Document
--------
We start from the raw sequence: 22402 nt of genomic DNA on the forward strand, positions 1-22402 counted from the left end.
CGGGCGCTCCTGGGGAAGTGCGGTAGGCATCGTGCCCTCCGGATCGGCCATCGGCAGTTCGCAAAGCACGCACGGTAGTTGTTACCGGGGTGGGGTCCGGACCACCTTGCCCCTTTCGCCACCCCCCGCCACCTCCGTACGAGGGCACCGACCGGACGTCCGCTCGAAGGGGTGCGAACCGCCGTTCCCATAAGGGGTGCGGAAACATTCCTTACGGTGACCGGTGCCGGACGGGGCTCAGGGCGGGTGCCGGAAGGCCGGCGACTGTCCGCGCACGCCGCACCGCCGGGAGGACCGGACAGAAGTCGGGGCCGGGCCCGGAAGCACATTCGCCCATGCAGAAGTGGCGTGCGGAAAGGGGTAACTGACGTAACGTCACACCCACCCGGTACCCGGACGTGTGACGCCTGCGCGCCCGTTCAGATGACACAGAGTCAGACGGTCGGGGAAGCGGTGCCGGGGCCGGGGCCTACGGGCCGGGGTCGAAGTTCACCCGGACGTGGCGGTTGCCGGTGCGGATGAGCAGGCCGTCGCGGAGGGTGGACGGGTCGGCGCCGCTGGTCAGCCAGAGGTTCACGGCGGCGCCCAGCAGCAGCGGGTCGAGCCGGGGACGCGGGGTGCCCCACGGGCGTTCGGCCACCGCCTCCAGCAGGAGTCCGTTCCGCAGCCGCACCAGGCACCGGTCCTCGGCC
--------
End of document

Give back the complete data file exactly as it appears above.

We start from the raw sequence: 22402 nt of genomic DNA on the forward strand, positions 1-22402 counted from the left end.
CGGGCGCTCCTGGGGAAGTGCGGTAGGCATCGTGCCCTCCGGATCGGCCATCGGCAGTTCGCAAAGCACGCACGGTAGTTGTTACCGGGGTGGGGTCCGGACCACCTTGCCCCTTTCGCCACCCCCCGCCACCTCCGTACGAGGGCACCGACCGGACGTCCGCTCGAAGGGGTGCGAACCGCCGTTCCCATAAGGGGTGCGGAAACATTCCTTACGGTGACCGGTGCCGGACGGGGCTCAGGGCGGGTGCCGGAAGGCCGGCGACTGTCCGCGCACGCCGCACCGCCGGGAGGACCGGACAGAAGTCGGGGCCGGGCCCGGAAGCACATTCGCCCATGCAGAAGTGGCGTGCGGAAAGGGGTAACTGACGTAACGTCACACCCACCCGGTACCCGGACGTGTGACGCCTGCGCGCCCGTTCAGATGACACAGAGTCAGACGGTCGGGGAAGCGGTGCCGGGGCCGGGGCCTACGGGCCGGGGTCGAAGTTCACCCGGACGTGGCGGTTGCCGGTGCGGATGAGCAGGCCGTCGCGGAGGGTGGACGGGTCGGCGCCGCTGGTCAGCCAGAGGTTCACGGCGGCGCCCAGCAGCAGCGGGTCGAGCCGGGGACGCGGGGTGCCCCACGGGCGTTCGGCCACCGCCTCCAGCAGGAGTCCGTTCCGCAGCCGCACCAGGCACCGGTCCTCGGCC